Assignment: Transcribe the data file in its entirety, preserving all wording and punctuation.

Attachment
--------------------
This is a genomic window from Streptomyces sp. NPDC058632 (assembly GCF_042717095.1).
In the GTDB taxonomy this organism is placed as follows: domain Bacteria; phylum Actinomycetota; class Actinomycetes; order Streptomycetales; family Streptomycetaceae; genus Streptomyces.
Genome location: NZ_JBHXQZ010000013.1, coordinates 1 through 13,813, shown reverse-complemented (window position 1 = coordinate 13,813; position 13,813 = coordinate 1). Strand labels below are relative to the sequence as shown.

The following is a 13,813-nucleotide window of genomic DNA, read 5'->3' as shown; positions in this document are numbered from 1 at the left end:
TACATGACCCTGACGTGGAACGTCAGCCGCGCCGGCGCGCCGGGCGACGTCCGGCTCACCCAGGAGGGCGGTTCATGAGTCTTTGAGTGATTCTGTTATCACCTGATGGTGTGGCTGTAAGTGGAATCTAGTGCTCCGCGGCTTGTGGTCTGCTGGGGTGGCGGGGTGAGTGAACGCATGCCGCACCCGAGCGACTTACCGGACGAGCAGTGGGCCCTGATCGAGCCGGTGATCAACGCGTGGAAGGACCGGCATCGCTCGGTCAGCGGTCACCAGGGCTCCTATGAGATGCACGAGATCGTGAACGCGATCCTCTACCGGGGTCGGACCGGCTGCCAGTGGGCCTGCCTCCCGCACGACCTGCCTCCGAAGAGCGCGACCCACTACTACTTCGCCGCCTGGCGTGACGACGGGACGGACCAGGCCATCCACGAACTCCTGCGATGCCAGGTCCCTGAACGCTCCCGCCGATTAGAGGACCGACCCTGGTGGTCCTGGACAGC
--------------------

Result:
This is a genomic window from Streptomyces sp. NPDC058632 (assembly GCF_042717095.1).
In the GTDB taxonomy this organism is placed as follows: domain Bacteria; phylum Actinomycetota; class Actinomycetes; order Streptomycetales; family Streptomycetaceae; genus Streptomyces.
Genome location: NZ_JBHXQZ010000013.1, coordinates 1 through 13,813, shown reverse-complemented (window position 1 = coordinate 13,813; position 13,813 = coordinate 1). Strand labels below are relative to the sequence as shown.

The following is a 13,813-nucleotide window of genomic DNA, read 5'->3' as shown; positions in this document are numbered from 1 at the left end:
TACATGACCCTGACGTGGAACGTCAGCCGCGCCGGCGCGCCGGGCGACGTCCGGCTCACCCAGGAGGGCGGTTCATGAGTCTTTGAGTGATTCTGTTATCACCTGATGGTGTGGCTGTAAGTGGAATCTAGTGCTCCGCGGCTTGTGGTCTGCTGGGGTGGCGGGGTGAGTGAACGCATGCCGCACCCGAGCGACTTACCGGACGAGCAGTGGGCCCTGATCGAGCCGGTGATCAACGCGTGGAAGGACCGGCATCGCTCGGTCAGCGGTCACCAGGGCTCCTATGAGATGCACGAGATCGTGAACGCGATCCTCTACCGGGGTCGGACCGGCTGCCAGTGGGCCTGCCTCCCGCACGACCTGCCTCCGAAGAGCGCGACCCACTACTACTTCGCCGCCTGGCGTGACGACGGGACGGACCAGGCCATCCACGAACTCCTGCGATGCCAGGTCCCTGAACGCTCCCGCCGATTAGAGGACCGACCCTGGTGGTCCTGGACAGC